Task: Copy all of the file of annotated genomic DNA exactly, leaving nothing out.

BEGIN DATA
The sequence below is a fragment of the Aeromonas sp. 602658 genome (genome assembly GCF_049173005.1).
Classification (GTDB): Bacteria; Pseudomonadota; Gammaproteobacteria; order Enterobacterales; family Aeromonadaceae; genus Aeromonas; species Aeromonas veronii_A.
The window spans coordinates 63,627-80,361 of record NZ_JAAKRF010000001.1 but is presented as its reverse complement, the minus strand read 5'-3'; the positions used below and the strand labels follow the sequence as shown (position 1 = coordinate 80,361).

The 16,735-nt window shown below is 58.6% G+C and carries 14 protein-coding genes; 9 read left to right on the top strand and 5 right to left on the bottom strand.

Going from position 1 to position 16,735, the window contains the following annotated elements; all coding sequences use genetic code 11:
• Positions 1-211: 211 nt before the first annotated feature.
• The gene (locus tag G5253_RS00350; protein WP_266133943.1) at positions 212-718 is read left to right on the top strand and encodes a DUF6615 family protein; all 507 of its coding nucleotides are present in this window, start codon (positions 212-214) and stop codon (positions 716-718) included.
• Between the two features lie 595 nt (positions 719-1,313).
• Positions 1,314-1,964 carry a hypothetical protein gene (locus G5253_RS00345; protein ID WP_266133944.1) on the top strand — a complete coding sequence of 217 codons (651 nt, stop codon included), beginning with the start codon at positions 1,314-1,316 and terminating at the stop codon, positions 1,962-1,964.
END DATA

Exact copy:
The sequence below is a fragment of the Aeromonas sp. 602658 genome (genome assembly GCF_049173005.1).
Classification (GTDB): Bacteria; Pseudomonadota; Gammaproteobacteria; order Enterobacterales; family Aeromonadaceae; genus Aeromonas; species Aeromonas veronii_A.
The window spans coordinates 63,627-80,361 of record NZ_JAAKRF010000001.1 but is presented as its reverse complement, the minus strand read 5'-3'; the positions used below and the strand labels follow the sequence as shown (position 1 = coordinate 80,361).

The 16,735-nt window shown below is 58.6% G+C and carries 14 protein-coding genes; 9 read left to right on the top strand and 5 right to left on the bottom strand.

Going from position 1 to position 16,735, the window contains the following annotated elements; all coding sequences use genetic code 11:
• Positions 1-211: 211 nt before the first annotated feature.
• The gene (locus tag G5253_RS00350; protein WP_266133943.1) at positions 212-718 is read left to right on the top strand and encodes a DUF6615 family protein; all 507 of its coding nucleotides are present in this window, start codon (positions 212-214) and stop codon (positions 716-718) included.
• Between the two features lie 595 nt (positions 719-1,313).
• Positions 1,314-1,964 carry a hypothetical protein gene (locus G5253_RS00345; protein ID WP_266133944.1) on the top strand — a complete coding sequence of 217 codons (651 nt, stop codon included), beginning with the start codon at positions 1,314-1,316 and terminating at the stop codon, positions 1,962-1,964.